Periprocedural strokes, neurological deficits developing within 30 days of transcatheter aortic valve implantation (TAVI), have an incidence rate of 2%–6%, with significant consequences on postoperative mortality and morbidity rates. TAVI is rapidly becoming a common cardiac procedure in the US with 10,000 procedures performed annually, having an operative mortality ranging from 6% to 15%. The growing significance of TAVI in the management of aortic stenosis makes it important for us to examine the risk factors associated with periprocedural stroke.
The Placement of Aortic Transcatheter Valves (PARTNER) trial reports 30-day perioperative stroke rates of 3.8% and 5.5% for TAVI in high-risk and intermediate-risk cohorts, respectively, with procedural events being predominantly in the 1st postoperative week.,, A reported stroke rate of 3%–5% highlights the need for efforts to identify and counter the risk to improve the overall efficacy of TAVI. Periprocedural strokes are also undesirable due to the fact that they eliminate the shorter length of stay (LOS) benefit that is otherwise preferred with TAVI (3 days for TAVI; 5 days for aortic valve replacement). Although the definitive causes for these strokes are yet to be defined, studies postulate intraoperative hypotension, embolic events, and anticoagulation-induced hemorrhage as some of the possible causes for cerebral ischemia.,, Cerebral embolization owing to manipulation of guide wires and catheters across stenotic aortic valves and the arch of aorta are likely mechanisms of early strokes following TAVI. Carotid artery stenosis (CAS) is one of the most significant risk factors for perioperative strokes after cardiac operations. The presence of carotid, vertebral, or intracranial arterial stenosis has been shown to accentuate cerebral hypoperfusion, which in the presence of emboli can result in perioperative strokes.
The primary aim of our study was to identify whether carotid stenosis (CS) is an independent risk factor for perioperative strokes following TAVI. We also examined the relationship of vertebral, basilar, and intracranial stenosis with stroke risk following TAVI. A large-scale analysis of the role of carotid, vertebral, or intracranial stenosis in the etiology of ischemic strokes after TAVI would help us foster improved preoperative screening strategies, intraoperative neuromonitoring of ischemia, prophylactic intensive medical management used in the treatment of intracranial stenosis, and/or carotid revascularization before TAVI.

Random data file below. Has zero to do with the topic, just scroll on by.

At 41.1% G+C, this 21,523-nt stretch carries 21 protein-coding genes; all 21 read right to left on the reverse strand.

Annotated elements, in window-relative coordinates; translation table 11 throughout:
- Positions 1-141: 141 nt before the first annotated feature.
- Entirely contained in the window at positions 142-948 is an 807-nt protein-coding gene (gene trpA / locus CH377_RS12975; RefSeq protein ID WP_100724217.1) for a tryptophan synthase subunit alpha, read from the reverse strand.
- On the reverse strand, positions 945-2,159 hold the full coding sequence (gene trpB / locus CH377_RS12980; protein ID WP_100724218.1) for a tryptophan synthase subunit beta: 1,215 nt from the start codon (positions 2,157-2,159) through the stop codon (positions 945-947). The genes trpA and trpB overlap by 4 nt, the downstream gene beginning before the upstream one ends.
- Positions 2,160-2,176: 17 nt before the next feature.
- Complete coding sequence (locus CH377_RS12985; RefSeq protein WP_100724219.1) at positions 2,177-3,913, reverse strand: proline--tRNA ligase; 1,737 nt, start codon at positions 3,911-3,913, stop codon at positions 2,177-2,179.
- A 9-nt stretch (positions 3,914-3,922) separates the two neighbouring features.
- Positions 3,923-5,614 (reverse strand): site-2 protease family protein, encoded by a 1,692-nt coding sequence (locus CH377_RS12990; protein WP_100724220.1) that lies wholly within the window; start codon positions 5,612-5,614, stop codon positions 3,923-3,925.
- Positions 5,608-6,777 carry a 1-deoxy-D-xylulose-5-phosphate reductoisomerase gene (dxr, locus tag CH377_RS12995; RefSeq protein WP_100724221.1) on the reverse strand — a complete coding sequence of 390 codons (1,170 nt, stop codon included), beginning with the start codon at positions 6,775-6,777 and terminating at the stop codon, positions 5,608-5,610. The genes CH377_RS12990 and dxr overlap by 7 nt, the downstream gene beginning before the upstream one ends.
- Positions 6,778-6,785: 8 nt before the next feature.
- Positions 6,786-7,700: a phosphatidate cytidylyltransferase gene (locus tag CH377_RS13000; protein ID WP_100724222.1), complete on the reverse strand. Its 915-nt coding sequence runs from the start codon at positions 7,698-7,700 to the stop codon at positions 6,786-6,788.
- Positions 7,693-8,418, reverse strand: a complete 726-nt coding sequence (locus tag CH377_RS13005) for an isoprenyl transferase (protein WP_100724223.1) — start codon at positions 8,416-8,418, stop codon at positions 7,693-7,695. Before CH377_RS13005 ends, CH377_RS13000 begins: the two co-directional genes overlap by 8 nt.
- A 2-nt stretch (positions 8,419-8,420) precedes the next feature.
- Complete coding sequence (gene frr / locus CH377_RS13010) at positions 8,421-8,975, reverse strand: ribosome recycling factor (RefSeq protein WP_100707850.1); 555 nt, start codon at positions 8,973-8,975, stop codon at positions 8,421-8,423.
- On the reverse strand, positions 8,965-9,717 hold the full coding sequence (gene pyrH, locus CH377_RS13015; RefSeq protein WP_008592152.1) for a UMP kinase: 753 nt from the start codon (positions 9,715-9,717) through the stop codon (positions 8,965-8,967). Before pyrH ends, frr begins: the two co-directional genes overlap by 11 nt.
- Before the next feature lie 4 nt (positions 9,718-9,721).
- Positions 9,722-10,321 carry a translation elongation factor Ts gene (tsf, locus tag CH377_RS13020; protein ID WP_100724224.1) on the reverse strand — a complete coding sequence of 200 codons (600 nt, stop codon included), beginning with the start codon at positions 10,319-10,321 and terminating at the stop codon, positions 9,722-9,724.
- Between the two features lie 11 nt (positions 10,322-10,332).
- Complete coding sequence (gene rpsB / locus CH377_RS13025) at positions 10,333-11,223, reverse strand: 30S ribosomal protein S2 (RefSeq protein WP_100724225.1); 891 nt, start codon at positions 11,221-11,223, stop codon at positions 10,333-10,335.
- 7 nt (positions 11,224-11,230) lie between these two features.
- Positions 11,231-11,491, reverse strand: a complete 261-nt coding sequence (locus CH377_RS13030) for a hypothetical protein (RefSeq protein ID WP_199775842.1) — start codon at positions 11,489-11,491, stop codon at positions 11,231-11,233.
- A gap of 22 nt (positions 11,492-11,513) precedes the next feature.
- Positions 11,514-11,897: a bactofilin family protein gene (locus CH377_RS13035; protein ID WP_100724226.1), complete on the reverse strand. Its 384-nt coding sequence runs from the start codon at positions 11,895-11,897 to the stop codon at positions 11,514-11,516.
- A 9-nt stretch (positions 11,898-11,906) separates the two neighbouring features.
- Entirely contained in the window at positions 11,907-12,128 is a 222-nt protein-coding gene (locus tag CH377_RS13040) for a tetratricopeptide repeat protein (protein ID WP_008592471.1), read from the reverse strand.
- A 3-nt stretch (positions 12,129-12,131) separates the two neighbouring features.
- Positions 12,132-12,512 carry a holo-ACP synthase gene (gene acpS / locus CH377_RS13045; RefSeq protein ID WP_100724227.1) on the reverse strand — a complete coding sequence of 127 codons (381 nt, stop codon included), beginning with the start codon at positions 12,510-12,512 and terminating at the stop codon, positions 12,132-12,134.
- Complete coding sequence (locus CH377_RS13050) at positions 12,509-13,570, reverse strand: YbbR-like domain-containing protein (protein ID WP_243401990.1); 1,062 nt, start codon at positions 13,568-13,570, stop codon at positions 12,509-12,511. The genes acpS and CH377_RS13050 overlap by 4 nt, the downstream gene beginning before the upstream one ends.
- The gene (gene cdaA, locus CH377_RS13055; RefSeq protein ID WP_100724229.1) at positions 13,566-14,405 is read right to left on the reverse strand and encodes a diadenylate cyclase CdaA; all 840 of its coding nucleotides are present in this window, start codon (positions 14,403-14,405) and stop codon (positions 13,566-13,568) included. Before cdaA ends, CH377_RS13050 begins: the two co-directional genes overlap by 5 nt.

| Materials and Methods|| |
We used the National Inpatient Sample (NIS) database to select the study population over a period of 2 years (2012–2013) for TAVI. The International Classification of Diseases, Ninth Revision, Clinical Modification (ICD-9) codes was used to identify patients based on their diagnoses and procedures. Patients undergoing TAVI were identified using ICD-9 codes 35.05 and 35.06. The NIS database provides 29 Elixhauser comorbidities based on standard ICD-9 codes. In addition, the ICD-9 codes [Table 1] was used to identify other covariates and the outcomes. The primary outcome studied was perioperative stroke following TAVI. CS was used as the independent variable. Risk stratification was done using van Walraven (VWR) score, which is a summary score for the Elixhauser comorbidities developed by modeling in-hospital mortality with inpatient admission data. The summary score is a weighted combination of the 29 Elixhauser comorbidities, where a larger comorbidity weight correlates with higher in-hospital mortality.
|Table 1: International Classification of Diseases, Ninth Revision, Clinical Modification codes used to query the National Inpatient Sample database|
Click here to view